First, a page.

The life and times of Hank Williams, the country legend who not only revolutionized the genre but penned some of its most timeless classics, is brought respectfully, if somewhat monotonously to the silver screen in “I Saw the Light,” a music biopic starring Tom Hiddleston (Loki from “Thor” and “The Avengers”) and Elizabeth Olsen (“Martha Marcy May Marlene”).
With his sophomore effort following the 2008 film “Flash of Genius,” writer-director Marc Abraham aspires to provide viewers with the definitive version of Hank Williams’ tumultuous life, from his career struggles during his journeyman years to the women and whiskey problems that inspired his greatest work. And while “I Saw the Light” has some brilliant and illuminating moments that cut to the core of the iconic musician, on the whole, this is a fairly 'by the numbers' music biopic, albeit one with memorable acting, vivid cinematography and a stellar soundtrack that showcases what made the singer’s star shine so bright.
Framed as the recollections of Fred Rose, the co-owner of Acuff-Rose Music who helped bring Williams to prominence, “I Saw the Light” chronicles the country singer’s active years, from his early Alabama days with the Drifting Cowboys in the mid 1940’s to his tragic final tour in 1952 at the height of his popularity.
Starting off performing at county fairs and honky-tonks around Mobile and Montgomery, Hank hones his craft with an eye toward one day playing the Grand Ole Opry, Nashville’s renowned country music mecca. Although his talents are obvious from the start, it takes some time before the budding musician comes into his own as a singer-songwriter, eventually signing with Fred Rose and gaining notoriety with songs like “Never Again” and “Honky Tonkin’.”
While Williams’ career soars to new heights with his move to MGM records and the string of hits before finally realizing his dream of performing at the Opry, his personal life is in disarray. Between the constant fights with his wife-manager Aubrey (Elizabeth Olsen), who has singing ambitions of her own, and his penchant for drinking, womanizing, and painkillers to help alleviate his debilitating back pain, Williams accumulates more problems in his brief 29 years than someone with three times his lifespan.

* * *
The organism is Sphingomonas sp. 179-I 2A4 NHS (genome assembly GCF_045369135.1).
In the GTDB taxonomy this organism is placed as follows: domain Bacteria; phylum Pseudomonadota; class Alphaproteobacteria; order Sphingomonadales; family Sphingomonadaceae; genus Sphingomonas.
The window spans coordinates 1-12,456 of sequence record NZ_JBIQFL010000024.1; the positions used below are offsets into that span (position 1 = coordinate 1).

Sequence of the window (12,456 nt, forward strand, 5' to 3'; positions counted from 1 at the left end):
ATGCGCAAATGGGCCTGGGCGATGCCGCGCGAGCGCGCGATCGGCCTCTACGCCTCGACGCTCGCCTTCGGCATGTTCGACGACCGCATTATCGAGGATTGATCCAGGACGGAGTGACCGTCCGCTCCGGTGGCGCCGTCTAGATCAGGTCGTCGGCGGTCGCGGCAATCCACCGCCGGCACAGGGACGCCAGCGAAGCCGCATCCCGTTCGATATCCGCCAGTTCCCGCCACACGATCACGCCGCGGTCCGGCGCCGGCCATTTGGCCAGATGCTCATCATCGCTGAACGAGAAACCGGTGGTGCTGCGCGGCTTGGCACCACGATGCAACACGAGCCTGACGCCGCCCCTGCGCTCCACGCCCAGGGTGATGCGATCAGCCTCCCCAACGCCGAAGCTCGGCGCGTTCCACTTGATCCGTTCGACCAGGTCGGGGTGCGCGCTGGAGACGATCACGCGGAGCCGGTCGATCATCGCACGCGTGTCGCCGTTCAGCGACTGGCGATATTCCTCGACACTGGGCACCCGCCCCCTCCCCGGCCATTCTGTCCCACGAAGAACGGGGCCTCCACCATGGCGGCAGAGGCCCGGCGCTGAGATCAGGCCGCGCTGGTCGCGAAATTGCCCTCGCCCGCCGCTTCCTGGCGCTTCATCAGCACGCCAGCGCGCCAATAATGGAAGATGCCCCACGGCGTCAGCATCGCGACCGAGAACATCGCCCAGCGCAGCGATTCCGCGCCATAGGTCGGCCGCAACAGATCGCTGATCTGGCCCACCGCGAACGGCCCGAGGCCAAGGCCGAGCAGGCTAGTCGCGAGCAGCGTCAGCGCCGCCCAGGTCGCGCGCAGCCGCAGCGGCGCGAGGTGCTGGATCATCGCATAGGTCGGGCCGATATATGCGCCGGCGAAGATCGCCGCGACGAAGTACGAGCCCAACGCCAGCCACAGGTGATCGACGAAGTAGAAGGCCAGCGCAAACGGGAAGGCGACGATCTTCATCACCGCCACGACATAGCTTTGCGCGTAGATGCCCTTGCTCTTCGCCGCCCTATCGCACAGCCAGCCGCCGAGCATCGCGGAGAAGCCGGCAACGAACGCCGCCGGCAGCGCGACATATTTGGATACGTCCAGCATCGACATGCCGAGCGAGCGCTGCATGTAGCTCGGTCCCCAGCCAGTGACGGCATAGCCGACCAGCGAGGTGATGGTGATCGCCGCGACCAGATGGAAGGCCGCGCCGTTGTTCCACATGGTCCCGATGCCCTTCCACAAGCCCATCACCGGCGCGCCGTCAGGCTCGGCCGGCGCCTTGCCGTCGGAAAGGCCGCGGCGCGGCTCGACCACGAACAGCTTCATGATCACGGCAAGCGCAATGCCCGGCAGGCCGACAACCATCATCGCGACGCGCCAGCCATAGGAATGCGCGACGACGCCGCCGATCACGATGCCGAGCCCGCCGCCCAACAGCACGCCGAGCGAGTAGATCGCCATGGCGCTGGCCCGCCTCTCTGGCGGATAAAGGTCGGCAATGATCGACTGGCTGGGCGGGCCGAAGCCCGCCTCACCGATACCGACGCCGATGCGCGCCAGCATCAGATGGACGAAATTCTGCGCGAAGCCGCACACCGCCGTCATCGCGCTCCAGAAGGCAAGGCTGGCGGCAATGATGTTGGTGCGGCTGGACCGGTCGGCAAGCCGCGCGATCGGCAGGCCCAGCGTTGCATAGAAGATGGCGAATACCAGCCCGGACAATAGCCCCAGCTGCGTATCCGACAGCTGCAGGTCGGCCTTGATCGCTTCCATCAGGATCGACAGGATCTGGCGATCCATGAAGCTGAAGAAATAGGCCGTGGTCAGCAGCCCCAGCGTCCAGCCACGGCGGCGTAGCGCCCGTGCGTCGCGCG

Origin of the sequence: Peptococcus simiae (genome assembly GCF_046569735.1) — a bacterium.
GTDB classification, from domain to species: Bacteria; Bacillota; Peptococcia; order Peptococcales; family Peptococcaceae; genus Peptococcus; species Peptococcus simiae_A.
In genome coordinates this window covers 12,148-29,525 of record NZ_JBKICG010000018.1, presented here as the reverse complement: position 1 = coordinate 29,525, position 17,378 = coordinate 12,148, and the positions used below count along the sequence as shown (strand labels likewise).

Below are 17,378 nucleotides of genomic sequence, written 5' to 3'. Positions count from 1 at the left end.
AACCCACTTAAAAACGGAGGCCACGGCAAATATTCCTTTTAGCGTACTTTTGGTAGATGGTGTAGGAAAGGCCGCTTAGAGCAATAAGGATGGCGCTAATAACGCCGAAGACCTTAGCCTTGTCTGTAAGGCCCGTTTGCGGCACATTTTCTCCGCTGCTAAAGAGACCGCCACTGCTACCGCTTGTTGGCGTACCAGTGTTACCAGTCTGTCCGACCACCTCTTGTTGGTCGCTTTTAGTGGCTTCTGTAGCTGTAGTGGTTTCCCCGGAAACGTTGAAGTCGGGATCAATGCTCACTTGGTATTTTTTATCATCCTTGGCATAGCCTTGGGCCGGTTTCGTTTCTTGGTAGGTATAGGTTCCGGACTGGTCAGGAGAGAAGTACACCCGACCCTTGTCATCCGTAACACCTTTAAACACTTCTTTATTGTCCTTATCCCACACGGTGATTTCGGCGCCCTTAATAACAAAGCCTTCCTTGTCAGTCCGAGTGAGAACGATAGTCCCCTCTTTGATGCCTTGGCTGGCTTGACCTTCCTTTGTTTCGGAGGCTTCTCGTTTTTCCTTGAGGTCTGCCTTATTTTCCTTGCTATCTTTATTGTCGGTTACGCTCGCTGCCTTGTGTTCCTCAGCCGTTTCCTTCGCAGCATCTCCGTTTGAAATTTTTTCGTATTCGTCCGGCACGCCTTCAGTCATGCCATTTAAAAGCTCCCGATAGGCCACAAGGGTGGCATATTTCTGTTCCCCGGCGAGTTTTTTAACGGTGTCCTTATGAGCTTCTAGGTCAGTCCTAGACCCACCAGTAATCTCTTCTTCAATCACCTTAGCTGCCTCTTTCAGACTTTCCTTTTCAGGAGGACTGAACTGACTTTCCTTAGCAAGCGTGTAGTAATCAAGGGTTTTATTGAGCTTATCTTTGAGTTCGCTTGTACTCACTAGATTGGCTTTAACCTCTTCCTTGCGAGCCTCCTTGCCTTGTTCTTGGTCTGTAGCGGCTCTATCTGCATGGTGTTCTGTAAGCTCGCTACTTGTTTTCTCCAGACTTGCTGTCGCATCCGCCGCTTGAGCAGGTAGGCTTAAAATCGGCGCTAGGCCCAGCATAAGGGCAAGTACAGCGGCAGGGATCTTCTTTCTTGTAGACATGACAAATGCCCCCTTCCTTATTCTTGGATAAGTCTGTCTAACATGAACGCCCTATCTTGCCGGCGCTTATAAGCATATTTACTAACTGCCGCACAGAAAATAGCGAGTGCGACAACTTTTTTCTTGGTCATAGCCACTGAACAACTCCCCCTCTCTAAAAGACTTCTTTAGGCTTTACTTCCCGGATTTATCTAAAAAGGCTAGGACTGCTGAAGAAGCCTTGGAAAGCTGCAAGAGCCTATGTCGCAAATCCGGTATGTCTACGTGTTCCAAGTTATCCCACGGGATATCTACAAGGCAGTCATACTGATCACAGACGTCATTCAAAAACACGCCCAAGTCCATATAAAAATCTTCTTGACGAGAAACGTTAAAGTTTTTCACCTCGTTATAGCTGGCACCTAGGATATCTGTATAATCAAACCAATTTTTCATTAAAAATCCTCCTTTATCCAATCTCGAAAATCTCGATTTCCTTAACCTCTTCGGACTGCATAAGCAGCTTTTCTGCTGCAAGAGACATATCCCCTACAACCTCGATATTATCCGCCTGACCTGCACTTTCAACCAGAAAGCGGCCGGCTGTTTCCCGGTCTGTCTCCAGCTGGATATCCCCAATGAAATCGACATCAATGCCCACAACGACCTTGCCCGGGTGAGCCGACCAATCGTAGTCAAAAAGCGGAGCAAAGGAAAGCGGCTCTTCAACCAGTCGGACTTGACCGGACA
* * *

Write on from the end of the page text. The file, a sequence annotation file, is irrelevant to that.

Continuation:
As the film takes viewers through the highs and lows of Williams’ professional and private life, a striking portrait emerges of a man whose talents were inseparable from his shortcomings.
With his adaptation of the biography by Colin Escott, George Merritt and William Macewen, writer-director Marc Abraham puts his trust in the material, offering a faithful and unflashy account of the singer’s life in linear fashion. Unfortunately, even though Williams unquestionably lived an extraordinary life, Abraham’s bare-bones approach lends a certain blandness and familiarity to the proceedings. At the end of the day, there are only so many domestic squabbles and reckless benders that can be depicted before the story grows repetitive, and sadly “I Saw the Light” exceeds that limit long before the encore.
Thankfully, Tom Hiddleston’s fully inhabited portrayal of the tragically short-lived singer is what helps “I Saw the Light” find its voice, particularly the musical performances of Williams’ classic tunes – no easy task for an Englishman. Although it may be difficult for audiences to sympathize with the singer considering his well-noted bad behavior, Hiddleston’s dramatic chops at least helps viewers understand the pain Williams put into his enduring songs. Playing Williams’ first wife, Elizabeth Olsen is dependable as ever as the strong-willed woman whose aspirations exceeded her talents. An actress who has emerged in the past few years as among the finest of her generation, this may not be Olsen’s most remarkable role, but she certainly makes it her own.
In short, “I Saw the Light” is a straightforward biopic best suited for the country music crowd.
Rated R for some language and brief sexuality/nudity.
Running Time: 123 minutes